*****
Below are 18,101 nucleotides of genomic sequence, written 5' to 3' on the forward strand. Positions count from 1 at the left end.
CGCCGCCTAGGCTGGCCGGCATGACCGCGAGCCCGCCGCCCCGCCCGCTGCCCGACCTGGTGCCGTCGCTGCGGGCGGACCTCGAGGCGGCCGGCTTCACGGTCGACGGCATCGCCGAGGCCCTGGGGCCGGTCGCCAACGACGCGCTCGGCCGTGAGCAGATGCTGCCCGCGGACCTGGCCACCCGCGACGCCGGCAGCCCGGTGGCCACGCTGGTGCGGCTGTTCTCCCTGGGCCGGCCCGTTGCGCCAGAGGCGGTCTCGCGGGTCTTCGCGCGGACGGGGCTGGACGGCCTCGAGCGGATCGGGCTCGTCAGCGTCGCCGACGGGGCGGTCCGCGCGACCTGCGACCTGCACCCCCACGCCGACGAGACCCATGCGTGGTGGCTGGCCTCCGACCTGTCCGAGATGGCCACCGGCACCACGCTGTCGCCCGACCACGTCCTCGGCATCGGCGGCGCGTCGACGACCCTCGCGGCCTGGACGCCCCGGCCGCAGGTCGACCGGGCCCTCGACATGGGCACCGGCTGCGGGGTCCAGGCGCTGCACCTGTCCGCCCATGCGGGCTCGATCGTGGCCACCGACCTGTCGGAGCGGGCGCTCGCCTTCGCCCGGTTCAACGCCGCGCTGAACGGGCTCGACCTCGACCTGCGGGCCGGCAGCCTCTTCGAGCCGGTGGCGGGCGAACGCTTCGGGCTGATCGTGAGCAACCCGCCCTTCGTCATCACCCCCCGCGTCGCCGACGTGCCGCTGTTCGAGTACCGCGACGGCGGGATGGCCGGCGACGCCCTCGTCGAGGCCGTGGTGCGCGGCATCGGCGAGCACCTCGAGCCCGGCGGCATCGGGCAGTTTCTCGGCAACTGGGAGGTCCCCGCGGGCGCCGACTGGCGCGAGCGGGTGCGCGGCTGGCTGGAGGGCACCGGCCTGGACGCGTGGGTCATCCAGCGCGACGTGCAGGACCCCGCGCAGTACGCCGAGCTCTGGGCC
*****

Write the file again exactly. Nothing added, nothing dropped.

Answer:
Below are 18,101 nucleotides of genomic sequence, written 5' to 3' on the forward strand. Positions count from 1 at the left end.
CGCCGCCTAGGCTGGCCGGCATGACCGCGAGCCCGCCGCCCCGCCCGCTGCCCGACCTGGTGCCGTCGCTGCGGGCGGACCTCGAGGCGGCCGGCTTCACGGTCGACGGCATCGCCGAGGCCCTGGGGCCGGTCGCCAACGACGCGCTCGGCCGTGAGCAGATGCTGCCCGCGGACCTGGCCACCCGCGACGCCGGCAGCCCGGTGGCCACGCTGGTGCGGCTGTTCTCCCTGGGCCGGCCCGTTGCGCCAGAGGCGGTCTCGCGGGTCTTCGCGCGGACGGGGCTGGACGGCCTCGAGCGGATCGGGCTCGTCAGCGTCGCCGACGGGGCGGTCCGCGCGACCTGCGACCTGCACCCCCACGCCGACGAGACCCATGCGTGGTGGCTGGCCTCCGACCTGTCCGAGATGGCCACCGGCACCACGCTGTCGCCCGACCACGTCCTCGGCATCGGCGGCGCGTCGACGACCCTCGCGGCCTGGACGCCCCGGCCGCAGGTCGACCGGGCCCTCGACATGGGCACCGGCTGCGGGGTCCAGGCGCTGCACCTGTCCGCCCATGCGGGCTCGATCGTGGCCACCGACCTGTCGGAGCGGGCGCTCGCCTTCGCCCGGTTCAACGCCGCGCTGAACGGGCTCGACCTCGACCTGCGGGCCGGCAGCCTCTTCGAGCCGGTGGCGGGCGAACGCTTCGGGCTGATCGTGAGCAACCCGCCCTTCGTCATCACCCCCCGCGTCGCCGACGTGCCGCTGTTCGAGTACCGCGACGGCGGGATGGCCGGCGACGCCCTCGTCGAGGCCGTGGTGCGCGGCATCGGCGAGCACCTCGAGCCCGGCGGCATCGGGCAGTTTCTCGGCAACTGGGAGGTCCCCGCGGGCGCCGACTGGCGCGAGCGGGTGCGCGGCTGGCTGGAGGGCACCGGCCTGGACGCGTGGGTCATCCAGCGCGACGTGCAGGACCCCGCGCAGTACGCCGAGCTCTGGGCC